HAMLET, ACT 1 Horatio, Marcellus, and Barnardo encounter the ghost of the late King Hamlet, Prince Hamlet's father.
3) See, it stalks away!
2) It is offended!
1) What art thou that usurp'st this time of night, together with fair and warlike form, in which the majesty of buried Denmark did sometimes march? By heaven, I charge thee, speak!
1) Let us impart what we have seen tonight unto young Hamlet; for upon my life, this spirit, dumb to us, will speak to him. Do you consent we shall acquaint him with it as needful in our loves, fitting our duty?
2) Let's do 't, I pray, and I this morning know where we shall find him most convenient.
Claudius, King of Denmark, and Queen Gertrude, Hamlet's mother, hold court. Hamlet still grieves his father, to the King and Queen's displeasure.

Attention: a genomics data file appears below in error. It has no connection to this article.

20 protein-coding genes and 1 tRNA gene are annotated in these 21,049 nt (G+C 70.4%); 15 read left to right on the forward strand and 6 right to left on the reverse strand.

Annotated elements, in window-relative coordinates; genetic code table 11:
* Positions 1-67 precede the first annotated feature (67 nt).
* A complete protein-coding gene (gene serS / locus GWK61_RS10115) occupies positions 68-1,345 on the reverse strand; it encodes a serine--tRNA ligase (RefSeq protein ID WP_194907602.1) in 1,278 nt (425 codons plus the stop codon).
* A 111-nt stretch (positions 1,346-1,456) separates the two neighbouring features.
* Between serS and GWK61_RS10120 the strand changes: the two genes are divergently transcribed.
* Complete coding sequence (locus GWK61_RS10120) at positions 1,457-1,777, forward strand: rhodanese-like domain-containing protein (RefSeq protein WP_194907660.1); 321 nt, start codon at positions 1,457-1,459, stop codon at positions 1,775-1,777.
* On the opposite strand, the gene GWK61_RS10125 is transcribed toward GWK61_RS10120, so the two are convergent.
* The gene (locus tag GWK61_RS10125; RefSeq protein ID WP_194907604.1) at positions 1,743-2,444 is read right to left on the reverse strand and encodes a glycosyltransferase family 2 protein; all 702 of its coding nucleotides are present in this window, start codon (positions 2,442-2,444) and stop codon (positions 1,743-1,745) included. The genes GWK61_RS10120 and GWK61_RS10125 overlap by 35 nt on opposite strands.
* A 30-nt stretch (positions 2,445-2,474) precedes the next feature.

4) Ay, madam, it is common...
1) How is it that the clouds still hang on you?
2) Not so, my lord. I am too much i' the sun.
3) Good Hamlet, cast thy nighted color off, and let thine eye look like a friend on Denmark. Do not for ever with thy vailed lids seek for thy noble father in the dust. Thou know'st 'tis common, all that lives must die, passing through nature to eternity.
Hamlet has his first soliloquy, distressed over his mother's hasty and "incestuous" marriage to his uncle, King Claudius, despite his father's death not too long ago.
O, that this too, too sullied flesh would melt, thaw, and resolve itself into a dew, or that the Everlasting had not fixed his canon 'gainst self-slaughter! O God! O God! ...
Before Laertes returns to France, he warns his sister, Ophelia, that Hamlet's love for her may be momentary and untrue. Polonius, their father, enters and forbids Ophelia from meeting with Hamlet.
Hamlet, Horatio, and Marcellus wait for the ghost of Hamlet's father to appear. When it does appear, Hamlet goes and speaks to it alone. He learns some troubling things about his father's demise...